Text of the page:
Sellwood Bridge Update- Construction hits home

The Sellwood Bridge construction became a reality for us recently when crews started clearing the businesses from the corner of 6th and Tacoma.  This will be the site for a small city of trailers as City, County, State, Federal, and Construction Team crews set up for the 4-year construction process.  The edge of trailerville comes right up to the edge of our parking lot so we’ll have a ringside seat, but it will be a short show- the demo crews expect to have the site cleared in a couple days.  There’s a ‘before’ picture below, and we’ll have the ‘after’ pic for you in the next newsletter.

Another big issue for the Bridge this month was the Westside construction involving the Macadam Bay floating home community and the businesses near Miles Street.  Macadam Bay currently has a driveway that connects with Highway 43 just to the north of the bridge, but it will be too close to the new bridge and will have to be moved for safety.  The original solution to the problem was presented in 2009, and involved using part of Freeman Motors’ parking lot as an egress.  This was considered the way to go until Macadam Bay residents brought up safety concerns with the new location, causing the County to present several other options.  These new options involved routing Macadam Bay traffic onto Miles Place and then onto Miles Street and back up to Highway 43, resulting in significant redesign and rebuild of the streets in the area, dislocating a home and business, and eliminating much of the parking for the area businesses.  This caused an uproar for all involved, and the June bridge meeting was packed with people offering testimony on the various options.  After a very thorough examination, the Community Advisory Council recommended a variation of the original plan that calls for a new driveway next to Freeman Motors, changing a huge power structure to a much smaller one, and clearing trees and reshaping the curve between the driveway and the bridge to improve visibility.  The revised design was unanimously accepted and will be passed up the chain to the County, so we’ll see where it goes.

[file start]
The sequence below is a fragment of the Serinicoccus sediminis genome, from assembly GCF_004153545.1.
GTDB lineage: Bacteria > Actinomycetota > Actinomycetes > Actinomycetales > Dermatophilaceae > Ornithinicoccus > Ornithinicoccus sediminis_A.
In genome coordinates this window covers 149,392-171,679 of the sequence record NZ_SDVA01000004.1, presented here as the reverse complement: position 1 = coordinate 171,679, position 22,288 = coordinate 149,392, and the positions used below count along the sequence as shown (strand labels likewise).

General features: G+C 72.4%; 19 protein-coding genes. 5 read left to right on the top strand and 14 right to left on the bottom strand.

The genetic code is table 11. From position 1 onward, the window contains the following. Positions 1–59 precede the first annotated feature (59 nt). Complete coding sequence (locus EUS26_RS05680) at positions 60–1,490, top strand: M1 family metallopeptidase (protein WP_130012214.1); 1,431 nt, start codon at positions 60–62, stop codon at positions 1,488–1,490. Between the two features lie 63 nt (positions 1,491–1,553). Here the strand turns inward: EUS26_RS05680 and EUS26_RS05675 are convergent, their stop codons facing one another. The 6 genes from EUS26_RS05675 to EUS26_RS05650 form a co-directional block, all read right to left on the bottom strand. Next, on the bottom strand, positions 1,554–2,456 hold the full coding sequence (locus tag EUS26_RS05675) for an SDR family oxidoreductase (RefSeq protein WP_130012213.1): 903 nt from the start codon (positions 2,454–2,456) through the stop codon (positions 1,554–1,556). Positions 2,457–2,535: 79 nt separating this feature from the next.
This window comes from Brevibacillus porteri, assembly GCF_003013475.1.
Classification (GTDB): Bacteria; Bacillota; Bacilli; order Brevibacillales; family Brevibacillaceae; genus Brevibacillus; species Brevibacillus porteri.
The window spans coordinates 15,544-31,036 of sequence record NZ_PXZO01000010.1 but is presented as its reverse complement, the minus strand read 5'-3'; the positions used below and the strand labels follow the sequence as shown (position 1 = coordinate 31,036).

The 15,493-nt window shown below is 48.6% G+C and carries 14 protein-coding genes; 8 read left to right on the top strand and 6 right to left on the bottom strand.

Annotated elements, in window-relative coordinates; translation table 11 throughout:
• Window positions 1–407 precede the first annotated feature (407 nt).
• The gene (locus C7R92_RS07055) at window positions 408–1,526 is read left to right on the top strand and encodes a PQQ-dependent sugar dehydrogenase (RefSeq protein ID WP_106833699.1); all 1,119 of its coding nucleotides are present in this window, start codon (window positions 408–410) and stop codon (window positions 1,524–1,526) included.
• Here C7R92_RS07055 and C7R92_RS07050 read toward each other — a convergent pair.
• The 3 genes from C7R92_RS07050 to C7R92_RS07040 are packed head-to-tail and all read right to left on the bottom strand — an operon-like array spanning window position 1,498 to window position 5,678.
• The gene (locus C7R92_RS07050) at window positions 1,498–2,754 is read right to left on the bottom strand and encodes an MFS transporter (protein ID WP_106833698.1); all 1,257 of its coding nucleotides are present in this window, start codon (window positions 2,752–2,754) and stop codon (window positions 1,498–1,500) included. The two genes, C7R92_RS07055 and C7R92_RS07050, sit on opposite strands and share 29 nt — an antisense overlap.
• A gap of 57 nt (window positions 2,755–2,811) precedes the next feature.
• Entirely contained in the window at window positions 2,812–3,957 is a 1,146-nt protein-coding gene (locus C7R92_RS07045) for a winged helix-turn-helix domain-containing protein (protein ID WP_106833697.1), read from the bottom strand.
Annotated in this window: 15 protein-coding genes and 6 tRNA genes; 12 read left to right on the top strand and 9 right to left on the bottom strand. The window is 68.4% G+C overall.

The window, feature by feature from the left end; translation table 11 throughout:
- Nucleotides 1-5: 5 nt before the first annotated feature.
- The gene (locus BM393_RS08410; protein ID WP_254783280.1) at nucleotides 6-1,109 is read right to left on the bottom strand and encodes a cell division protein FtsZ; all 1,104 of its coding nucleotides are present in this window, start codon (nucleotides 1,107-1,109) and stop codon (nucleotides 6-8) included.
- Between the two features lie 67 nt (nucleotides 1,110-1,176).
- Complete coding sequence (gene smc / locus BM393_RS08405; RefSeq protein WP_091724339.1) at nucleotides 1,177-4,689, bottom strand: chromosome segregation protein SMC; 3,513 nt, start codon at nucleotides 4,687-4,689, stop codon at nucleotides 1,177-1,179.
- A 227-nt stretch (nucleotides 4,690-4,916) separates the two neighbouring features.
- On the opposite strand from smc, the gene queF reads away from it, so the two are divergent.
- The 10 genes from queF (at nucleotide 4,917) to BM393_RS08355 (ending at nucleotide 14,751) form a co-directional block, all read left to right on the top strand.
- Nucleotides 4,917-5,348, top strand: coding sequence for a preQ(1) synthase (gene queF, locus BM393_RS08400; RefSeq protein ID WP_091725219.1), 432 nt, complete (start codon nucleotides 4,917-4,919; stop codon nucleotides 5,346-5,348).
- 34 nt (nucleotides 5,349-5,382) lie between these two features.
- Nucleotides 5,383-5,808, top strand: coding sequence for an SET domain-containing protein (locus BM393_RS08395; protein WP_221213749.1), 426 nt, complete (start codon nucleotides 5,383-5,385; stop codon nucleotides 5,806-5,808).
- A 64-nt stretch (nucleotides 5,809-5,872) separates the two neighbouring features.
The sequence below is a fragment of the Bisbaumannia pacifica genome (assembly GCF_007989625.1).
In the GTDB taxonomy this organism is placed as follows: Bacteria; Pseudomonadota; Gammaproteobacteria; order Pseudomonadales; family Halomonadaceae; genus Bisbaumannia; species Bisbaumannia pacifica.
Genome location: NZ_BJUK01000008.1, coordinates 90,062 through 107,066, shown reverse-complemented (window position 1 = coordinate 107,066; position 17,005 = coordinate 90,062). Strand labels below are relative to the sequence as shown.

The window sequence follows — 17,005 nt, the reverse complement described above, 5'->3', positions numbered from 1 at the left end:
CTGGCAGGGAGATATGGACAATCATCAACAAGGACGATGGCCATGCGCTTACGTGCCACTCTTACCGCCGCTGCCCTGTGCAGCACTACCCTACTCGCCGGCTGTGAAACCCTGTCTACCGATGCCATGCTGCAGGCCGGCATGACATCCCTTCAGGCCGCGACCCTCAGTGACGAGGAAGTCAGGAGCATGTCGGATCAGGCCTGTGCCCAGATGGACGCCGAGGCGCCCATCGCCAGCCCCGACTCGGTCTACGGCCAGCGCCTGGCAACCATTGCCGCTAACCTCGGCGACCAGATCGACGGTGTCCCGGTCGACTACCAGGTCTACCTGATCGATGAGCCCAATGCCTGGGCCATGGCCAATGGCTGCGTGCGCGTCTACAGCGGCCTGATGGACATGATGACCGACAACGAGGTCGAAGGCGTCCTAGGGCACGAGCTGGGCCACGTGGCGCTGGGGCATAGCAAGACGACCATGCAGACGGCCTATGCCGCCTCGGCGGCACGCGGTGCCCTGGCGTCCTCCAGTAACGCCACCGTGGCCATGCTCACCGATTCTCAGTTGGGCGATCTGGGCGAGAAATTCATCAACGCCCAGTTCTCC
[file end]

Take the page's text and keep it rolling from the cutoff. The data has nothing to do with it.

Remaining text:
…and don’t forget …

Multnomah County is set to keep you updated on the bridge construction 24/7.  Their website at has full project information, archives, and other resources.  Probably the most interesting thing on the site are the cameras set up to cover the new bridge construction.  The link at left takes you to the live camera, and there’s also a time-lapse video that will condense the each day’s construction progress into just a few minutes.

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